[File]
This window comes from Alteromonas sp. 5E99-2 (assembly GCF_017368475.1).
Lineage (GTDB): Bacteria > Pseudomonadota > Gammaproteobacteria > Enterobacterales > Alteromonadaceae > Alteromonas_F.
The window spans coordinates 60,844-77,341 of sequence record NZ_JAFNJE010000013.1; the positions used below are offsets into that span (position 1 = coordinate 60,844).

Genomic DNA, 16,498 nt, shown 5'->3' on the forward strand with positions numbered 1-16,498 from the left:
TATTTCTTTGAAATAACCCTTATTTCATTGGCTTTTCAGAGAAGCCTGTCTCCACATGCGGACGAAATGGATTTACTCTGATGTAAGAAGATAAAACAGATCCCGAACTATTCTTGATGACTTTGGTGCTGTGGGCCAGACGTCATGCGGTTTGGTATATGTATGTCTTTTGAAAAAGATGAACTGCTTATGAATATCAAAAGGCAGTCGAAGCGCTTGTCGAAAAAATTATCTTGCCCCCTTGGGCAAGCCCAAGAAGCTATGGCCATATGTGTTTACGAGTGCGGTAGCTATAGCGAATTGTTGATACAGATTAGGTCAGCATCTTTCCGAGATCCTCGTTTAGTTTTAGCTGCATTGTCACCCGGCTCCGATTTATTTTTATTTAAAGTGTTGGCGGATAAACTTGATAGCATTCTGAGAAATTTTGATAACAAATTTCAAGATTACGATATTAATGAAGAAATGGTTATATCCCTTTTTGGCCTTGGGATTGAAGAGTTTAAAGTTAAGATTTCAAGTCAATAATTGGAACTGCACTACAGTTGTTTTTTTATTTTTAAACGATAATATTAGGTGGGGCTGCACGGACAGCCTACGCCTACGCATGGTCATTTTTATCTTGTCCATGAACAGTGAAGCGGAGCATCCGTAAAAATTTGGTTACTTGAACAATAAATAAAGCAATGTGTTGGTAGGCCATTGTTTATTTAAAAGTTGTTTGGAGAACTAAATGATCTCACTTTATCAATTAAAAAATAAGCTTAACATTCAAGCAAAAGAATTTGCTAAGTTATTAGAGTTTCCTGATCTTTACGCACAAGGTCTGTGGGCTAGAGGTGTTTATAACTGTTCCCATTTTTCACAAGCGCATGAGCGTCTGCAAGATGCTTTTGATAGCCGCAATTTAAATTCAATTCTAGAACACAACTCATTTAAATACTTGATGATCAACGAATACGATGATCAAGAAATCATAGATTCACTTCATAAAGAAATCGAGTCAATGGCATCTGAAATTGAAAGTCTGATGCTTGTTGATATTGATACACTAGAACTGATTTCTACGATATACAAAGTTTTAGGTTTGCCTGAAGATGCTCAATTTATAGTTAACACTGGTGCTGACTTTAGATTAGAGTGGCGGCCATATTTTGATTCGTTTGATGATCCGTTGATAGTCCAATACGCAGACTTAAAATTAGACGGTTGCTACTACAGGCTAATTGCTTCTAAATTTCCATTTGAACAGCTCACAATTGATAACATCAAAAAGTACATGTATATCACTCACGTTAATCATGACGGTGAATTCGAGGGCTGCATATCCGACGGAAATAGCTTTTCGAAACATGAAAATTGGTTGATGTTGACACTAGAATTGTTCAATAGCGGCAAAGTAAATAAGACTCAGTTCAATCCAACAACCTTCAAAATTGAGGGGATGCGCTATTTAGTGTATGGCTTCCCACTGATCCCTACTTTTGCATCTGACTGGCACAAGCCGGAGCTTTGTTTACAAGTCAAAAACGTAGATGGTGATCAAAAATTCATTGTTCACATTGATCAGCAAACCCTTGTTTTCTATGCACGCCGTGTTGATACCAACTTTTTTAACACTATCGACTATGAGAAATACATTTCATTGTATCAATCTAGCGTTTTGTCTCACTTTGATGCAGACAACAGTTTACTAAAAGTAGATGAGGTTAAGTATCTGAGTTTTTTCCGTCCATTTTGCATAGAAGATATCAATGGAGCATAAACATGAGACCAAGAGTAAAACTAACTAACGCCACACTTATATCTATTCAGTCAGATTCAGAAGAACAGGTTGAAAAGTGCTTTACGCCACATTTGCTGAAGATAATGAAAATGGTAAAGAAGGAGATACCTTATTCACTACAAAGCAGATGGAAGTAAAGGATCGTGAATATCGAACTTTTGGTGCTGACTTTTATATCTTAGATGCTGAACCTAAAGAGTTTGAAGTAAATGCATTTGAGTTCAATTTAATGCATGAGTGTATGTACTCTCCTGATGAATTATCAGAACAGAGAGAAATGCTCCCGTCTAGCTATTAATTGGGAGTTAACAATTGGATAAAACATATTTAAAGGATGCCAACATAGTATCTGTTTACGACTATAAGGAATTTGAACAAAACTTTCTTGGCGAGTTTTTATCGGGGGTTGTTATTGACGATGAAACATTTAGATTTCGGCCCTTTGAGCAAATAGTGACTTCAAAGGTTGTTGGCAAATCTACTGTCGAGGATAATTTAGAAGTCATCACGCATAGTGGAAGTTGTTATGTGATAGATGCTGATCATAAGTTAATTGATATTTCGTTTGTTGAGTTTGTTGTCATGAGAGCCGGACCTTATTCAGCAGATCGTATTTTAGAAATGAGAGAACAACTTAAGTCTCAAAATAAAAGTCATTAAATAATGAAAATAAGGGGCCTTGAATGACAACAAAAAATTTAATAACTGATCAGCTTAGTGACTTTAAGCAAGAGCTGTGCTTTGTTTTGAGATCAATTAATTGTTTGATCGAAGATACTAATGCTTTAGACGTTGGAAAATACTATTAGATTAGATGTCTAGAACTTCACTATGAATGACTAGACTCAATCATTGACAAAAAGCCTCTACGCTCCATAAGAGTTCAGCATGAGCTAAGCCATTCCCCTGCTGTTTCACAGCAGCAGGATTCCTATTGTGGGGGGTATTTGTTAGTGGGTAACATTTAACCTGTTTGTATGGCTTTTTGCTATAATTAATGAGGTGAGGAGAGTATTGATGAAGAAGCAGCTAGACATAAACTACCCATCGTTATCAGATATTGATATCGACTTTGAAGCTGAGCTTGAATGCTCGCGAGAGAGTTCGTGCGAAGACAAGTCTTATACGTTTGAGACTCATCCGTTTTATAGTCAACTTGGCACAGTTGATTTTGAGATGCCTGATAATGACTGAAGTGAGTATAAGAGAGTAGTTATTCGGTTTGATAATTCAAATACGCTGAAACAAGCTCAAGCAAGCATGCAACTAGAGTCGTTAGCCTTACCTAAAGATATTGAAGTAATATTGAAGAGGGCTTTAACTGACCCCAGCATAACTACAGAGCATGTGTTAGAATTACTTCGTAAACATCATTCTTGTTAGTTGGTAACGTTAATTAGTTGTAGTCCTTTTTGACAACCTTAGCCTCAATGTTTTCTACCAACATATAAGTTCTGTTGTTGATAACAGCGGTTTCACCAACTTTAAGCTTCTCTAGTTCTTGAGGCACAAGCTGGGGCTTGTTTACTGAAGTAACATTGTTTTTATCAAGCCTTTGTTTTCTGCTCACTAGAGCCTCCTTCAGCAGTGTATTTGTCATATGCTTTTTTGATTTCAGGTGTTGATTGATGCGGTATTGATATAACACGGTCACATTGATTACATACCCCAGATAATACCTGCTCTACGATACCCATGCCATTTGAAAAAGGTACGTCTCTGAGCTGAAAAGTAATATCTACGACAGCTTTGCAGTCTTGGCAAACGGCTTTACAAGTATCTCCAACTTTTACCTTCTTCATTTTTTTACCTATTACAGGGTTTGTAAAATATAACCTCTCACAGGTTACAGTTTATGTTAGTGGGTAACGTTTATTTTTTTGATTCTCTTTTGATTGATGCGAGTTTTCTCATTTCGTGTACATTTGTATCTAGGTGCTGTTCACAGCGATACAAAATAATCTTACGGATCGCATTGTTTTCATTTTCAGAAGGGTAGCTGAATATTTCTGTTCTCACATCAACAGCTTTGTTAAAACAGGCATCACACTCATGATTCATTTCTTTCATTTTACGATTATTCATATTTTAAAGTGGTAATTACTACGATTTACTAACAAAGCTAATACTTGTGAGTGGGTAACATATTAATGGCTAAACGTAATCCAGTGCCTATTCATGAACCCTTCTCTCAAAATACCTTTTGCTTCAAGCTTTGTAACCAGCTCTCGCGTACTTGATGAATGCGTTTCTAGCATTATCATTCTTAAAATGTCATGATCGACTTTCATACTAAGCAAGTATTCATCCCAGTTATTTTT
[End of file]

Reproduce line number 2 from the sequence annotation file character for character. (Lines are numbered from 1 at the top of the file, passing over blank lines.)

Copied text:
Lineage (GTDB): Bacteria > Pseudomonadota > Gammaproteobacteria > Enterobacterales > Alteromonadaceae > Alteromonas_F.